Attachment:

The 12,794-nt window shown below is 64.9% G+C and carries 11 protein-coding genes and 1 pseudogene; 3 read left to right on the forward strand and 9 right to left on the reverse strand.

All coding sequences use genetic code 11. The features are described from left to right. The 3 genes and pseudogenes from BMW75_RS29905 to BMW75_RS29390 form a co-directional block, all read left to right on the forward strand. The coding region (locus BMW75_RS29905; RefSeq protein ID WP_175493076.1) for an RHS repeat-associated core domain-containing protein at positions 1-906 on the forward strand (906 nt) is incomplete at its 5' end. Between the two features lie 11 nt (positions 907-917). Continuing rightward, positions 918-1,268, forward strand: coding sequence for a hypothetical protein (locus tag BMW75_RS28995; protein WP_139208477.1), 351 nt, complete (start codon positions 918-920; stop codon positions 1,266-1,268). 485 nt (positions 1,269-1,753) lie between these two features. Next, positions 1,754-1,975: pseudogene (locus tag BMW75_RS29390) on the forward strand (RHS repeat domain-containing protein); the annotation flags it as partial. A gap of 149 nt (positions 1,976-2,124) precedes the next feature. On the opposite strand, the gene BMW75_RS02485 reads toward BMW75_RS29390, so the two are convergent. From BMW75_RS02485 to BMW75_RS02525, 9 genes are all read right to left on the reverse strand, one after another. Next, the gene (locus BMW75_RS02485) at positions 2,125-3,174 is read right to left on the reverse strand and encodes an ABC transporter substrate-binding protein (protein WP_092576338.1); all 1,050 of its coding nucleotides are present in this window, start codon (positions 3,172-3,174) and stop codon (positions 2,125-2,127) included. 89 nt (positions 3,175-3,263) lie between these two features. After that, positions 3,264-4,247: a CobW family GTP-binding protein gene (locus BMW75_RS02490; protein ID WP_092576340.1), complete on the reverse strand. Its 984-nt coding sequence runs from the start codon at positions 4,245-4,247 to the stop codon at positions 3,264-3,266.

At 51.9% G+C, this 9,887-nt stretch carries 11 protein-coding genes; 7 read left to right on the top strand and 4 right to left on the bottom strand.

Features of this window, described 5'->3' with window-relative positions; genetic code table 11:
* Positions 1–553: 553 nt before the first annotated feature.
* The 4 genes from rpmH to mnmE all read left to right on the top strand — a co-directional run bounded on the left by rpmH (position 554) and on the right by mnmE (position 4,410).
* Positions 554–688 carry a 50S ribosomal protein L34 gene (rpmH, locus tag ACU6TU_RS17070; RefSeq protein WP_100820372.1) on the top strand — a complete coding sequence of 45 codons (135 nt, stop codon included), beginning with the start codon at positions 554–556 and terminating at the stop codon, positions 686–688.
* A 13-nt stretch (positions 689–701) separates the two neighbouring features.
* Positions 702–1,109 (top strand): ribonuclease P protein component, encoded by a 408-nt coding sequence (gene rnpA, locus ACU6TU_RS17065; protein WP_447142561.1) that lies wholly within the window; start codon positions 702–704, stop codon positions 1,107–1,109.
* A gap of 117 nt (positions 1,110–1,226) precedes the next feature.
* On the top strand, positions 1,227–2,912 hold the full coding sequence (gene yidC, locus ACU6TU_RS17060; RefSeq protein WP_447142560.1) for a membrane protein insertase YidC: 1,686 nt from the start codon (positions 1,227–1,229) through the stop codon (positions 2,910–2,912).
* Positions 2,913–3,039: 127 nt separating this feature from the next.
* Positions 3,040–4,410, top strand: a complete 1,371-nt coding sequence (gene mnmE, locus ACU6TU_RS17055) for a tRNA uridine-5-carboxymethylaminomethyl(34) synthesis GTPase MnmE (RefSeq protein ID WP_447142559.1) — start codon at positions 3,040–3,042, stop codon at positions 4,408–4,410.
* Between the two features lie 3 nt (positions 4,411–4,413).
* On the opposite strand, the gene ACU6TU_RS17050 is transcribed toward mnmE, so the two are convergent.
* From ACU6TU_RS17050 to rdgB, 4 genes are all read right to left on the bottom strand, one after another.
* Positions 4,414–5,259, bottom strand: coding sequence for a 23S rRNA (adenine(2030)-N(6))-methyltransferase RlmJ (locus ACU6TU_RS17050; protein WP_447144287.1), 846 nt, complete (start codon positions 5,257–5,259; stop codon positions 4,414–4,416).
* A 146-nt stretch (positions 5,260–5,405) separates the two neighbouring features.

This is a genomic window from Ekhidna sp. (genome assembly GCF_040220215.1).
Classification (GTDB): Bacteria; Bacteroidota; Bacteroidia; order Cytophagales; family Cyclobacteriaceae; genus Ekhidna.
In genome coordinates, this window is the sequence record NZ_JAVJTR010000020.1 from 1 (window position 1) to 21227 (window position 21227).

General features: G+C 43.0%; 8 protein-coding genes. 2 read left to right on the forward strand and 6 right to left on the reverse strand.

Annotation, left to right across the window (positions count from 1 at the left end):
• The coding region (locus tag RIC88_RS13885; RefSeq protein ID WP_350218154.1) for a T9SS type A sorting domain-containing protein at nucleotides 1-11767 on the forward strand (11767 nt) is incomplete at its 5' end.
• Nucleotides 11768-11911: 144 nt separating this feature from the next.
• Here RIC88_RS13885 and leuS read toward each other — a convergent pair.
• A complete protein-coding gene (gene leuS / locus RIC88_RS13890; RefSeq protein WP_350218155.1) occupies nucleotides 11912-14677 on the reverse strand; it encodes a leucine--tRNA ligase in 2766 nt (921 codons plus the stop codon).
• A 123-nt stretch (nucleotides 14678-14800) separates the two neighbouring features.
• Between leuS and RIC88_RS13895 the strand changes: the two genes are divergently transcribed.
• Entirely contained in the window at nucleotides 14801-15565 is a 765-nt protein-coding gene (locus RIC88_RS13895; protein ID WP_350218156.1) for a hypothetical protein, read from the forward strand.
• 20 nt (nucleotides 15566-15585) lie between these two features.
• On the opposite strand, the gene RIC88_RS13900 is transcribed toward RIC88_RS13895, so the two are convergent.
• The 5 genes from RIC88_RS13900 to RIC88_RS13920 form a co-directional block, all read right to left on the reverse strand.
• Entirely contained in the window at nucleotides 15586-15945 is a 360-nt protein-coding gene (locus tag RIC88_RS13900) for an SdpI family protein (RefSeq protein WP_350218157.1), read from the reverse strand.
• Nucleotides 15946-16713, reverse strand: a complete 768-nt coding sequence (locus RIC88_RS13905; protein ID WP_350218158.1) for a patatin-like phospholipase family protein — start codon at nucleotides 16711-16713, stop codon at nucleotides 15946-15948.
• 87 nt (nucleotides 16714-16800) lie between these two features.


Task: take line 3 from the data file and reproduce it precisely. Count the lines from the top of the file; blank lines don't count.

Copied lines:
At 51.9% G+C, this 9,887-nt stretch carries 11 protein-coding genes; 7 read left to right on the top strand and 4 right to left on the bottom strand.